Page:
#101 – Empowering Immigrant Families Through Networking & Consistent Events

Written by Jia Lin-Bothe, Director of Family Empowerment

Having signage in families’ home languages is one way to create a welcoming environment.

Charlotte continues to grow in our immigrant population. More than one in six people who live in Charlotte are born outside the US.¹ In my day-to-day work supporting schools with their family engagement and empowerment efforts, I’m always reminded of the influx of Latino students and families our school partners serve. 

As an immigrant, I often think back to how my mother valued my education and the type of involvement she played. During our first year in America, she would walk three miles one way to the district school board meeting each month. With her broken English, she would introduce herself and quietly stand on the side. I remember her coming home with the previous month’s meeting minutes and then using the electronic dictionary to translate everything. Oh, I don’t miss the annoying beeping noises! Going through those notes was how we learned about the education system. 

Now, I have the privilege and honor of working alongside our school partners to teach immigrant families how our education system works. Schools play a pivotal role in fostering diversity and inclusivity in today’s increasingly interconnected world. Among the diverse student populations, immigrant families bring a unique richness to the educational landscape. 

Specifically, at Governors’ Village STEM Academy (GVSA), I am honored to work alongside Ms. Magana and her team to bring Monthly Multilingual Families Empowerment and Networking Nights. These events are open to the entire school community, focusing on encouraging multilingual and immigrant families to connect with each other and ensuring that families are connected with the necessary resources. Here’s the scope and sequence:

  • October: families engaged in an activity to share more information about themselves and their families, heard school updates, and connected with International House.
  • November: families conversed with Common Wealth Charlotte on credit building. 
  • December: families learned about the home-buying process by connecting with various professionals, including Skyla Credit Union, State Employee’s Credit Union, Movement Mortgage, and Next Home Authorities.
  • January: families learned about upcoming assessments and how they can support their students with testing.
  • February: we took advantage of “I Love to Read” Month and showed families how they can support their students’ literacy and academic success. 
  • March: as we’re gearing up for EOG, families will learn about the end-of-year exams and how to best set up their scholars for success. 

The above topics were informed by families’ needs and situations. Insights were based on the school’s family empowerment pre-survey, with a completion rate of just under 30%, and families requested support with physical health and exercise resources, mental health services, financial education, access to technology, and food access. After each family night, we gathered exit ticket feedback to hear directly from the families who attended the Multilingual Families Empowerment and Networking Night.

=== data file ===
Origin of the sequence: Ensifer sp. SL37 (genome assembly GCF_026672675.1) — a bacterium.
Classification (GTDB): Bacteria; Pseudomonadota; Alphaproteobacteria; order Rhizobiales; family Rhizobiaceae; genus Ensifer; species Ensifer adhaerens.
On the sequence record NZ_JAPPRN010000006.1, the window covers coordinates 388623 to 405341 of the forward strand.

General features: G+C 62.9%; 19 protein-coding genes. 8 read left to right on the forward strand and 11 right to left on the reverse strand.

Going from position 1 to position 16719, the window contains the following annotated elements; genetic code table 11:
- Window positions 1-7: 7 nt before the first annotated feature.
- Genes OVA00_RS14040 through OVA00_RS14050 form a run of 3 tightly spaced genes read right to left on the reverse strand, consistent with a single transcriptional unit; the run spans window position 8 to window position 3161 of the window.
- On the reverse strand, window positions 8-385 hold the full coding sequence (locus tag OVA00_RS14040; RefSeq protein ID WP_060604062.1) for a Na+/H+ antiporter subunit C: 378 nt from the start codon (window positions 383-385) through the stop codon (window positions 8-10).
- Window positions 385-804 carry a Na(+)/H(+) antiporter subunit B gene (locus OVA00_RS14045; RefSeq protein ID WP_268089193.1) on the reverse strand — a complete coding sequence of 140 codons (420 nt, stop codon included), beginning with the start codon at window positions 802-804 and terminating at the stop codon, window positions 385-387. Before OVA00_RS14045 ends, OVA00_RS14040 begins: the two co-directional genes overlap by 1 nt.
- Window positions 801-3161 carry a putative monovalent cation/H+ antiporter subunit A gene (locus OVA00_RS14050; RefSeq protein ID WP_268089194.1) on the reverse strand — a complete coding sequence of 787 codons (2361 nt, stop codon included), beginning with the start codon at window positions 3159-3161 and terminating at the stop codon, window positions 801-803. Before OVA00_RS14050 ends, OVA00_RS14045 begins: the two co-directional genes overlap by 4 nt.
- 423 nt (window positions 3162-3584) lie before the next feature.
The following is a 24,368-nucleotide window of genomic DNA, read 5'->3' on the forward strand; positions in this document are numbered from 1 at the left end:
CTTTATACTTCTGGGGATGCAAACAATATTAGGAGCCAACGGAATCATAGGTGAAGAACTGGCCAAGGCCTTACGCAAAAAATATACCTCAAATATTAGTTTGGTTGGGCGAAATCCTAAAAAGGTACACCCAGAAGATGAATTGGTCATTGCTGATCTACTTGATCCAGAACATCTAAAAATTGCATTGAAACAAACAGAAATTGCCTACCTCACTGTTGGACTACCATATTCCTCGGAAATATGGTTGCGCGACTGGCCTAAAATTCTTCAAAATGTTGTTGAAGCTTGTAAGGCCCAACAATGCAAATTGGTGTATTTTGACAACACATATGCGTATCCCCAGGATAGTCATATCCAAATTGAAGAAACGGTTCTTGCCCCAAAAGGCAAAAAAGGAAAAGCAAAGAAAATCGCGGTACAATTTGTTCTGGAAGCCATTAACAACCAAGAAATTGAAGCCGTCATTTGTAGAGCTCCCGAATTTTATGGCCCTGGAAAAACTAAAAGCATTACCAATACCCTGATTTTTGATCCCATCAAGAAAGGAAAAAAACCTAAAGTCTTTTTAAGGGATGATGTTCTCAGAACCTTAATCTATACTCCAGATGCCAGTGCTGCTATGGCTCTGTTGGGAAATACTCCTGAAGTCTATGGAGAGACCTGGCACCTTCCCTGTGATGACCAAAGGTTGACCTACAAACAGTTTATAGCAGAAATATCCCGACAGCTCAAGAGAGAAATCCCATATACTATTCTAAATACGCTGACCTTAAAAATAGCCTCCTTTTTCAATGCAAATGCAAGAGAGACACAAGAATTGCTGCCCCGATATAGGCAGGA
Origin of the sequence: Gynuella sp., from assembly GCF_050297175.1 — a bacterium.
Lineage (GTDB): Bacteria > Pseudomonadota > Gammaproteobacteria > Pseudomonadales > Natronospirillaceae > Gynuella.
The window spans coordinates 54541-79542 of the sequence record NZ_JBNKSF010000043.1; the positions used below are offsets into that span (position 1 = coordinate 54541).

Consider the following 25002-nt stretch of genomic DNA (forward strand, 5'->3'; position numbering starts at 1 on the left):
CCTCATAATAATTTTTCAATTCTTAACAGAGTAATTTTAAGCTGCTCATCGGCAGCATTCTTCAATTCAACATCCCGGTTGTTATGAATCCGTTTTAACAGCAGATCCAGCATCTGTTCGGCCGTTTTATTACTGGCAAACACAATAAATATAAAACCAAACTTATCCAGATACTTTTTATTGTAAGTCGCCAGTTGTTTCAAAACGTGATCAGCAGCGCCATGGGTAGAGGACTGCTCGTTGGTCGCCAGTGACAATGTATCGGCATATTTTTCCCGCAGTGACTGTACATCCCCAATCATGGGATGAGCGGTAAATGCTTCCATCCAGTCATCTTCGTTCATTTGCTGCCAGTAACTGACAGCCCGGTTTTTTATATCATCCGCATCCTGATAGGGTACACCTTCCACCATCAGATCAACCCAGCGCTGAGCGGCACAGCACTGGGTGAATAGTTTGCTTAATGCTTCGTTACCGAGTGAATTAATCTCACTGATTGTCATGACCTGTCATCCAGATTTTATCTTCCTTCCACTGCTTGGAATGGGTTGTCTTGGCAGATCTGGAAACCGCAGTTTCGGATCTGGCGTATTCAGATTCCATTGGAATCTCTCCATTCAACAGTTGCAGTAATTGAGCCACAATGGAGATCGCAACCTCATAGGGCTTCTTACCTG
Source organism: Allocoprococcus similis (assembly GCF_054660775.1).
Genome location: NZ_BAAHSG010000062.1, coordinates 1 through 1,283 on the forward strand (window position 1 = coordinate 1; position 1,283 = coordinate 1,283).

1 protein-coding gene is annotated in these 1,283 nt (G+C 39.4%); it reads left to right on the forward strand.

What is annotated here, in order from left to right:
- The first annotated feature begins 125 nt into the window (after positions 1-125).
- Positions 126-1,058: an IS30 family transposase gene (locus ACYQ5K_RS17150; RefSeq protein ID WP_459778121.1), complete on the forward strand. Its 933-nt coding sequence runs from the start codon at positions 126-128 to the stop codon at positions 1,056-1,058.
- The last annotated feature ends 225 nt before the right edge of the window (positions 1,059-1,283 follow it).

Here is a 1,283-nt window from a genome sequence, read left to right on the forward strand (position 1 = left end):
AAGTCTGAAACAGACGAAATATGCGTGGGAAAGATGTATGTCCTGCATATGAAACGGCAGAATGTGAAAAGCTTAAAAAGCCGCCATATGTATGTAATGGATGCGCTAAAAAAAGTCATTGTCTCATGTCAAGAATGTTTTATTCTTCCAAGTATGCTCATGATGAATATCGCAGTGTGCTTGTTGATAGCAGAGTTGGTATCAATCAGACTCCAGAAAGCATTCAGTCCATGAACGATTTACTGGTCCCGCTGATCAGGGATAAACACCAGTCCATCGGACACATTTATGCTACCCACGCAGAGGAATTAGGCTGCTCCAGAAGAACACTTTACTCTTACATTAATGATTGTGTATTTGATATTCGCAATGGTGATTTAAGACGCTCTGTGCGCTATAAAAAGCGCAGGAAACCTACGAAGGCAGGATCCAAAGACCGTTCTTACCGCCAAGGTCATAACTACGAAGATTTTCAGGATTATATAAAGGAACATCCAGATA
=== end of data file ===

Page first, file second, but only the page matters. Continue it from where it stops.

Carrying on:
Families are able to have their individual questions answered by speaking directly with each community partner.

One of the benefits of creating this space for immigrant families to come together is creating a supportive community. By fostering a sense of belonging, GVSA is helping immigrant families feel more integrated into the broader educational community. Additionally, these events serve as a catalyst for encouraging parents from multilingual families to actively participate in their children’s education. Below are just a few testimonials families have expressed from these nights:

  • “[I found it most helpful] to get information about PowerSchool and hear information about afterschool programs.”
  • “[I loved] all the information and details about the school, and the family partnership.”
  • “The presentation was well conceived and well delivered in accessible ways!”
  • “It was lovely, personable, and succinct!”
  • “Exposing students to different cultures by allowing them to see representation within their school family.”

Because it’s immigrant families’ first time navigating the education system, it’s especially important we educate families on the basics of navigating our education system and help them understand school policies. This is foundational to encourage families to advocate for their students, the school community, and the educational system. Other resources and guidance that these events can offer include college preparation, career exploration, academic support, and more. By continuing to host these monthly events, families are walking in and out of the building more empowered, students feel more supported, and teachers are better connected with the community. Additionally, this empowerment allows immigrant families to pave the way for those who come after them, establishing changes that would positively impact school communities. 

Action Items:

  • What has worked in your school or community when engaging and connecting with immigrant families? Drop us a note in the comments, we would love to hear from you!
  • Interested in bringing our data-driven family empowerment model to your school or organization? Reach out to Jia at jia@schermcofoundation.org.

¹ Five facts on immigration in Charlotte and North Carolina. WFAE. https://www.wfae.org/race-equity/2023-09-20/five-facts-on-immigration-in-charlotte-and-north-carolina

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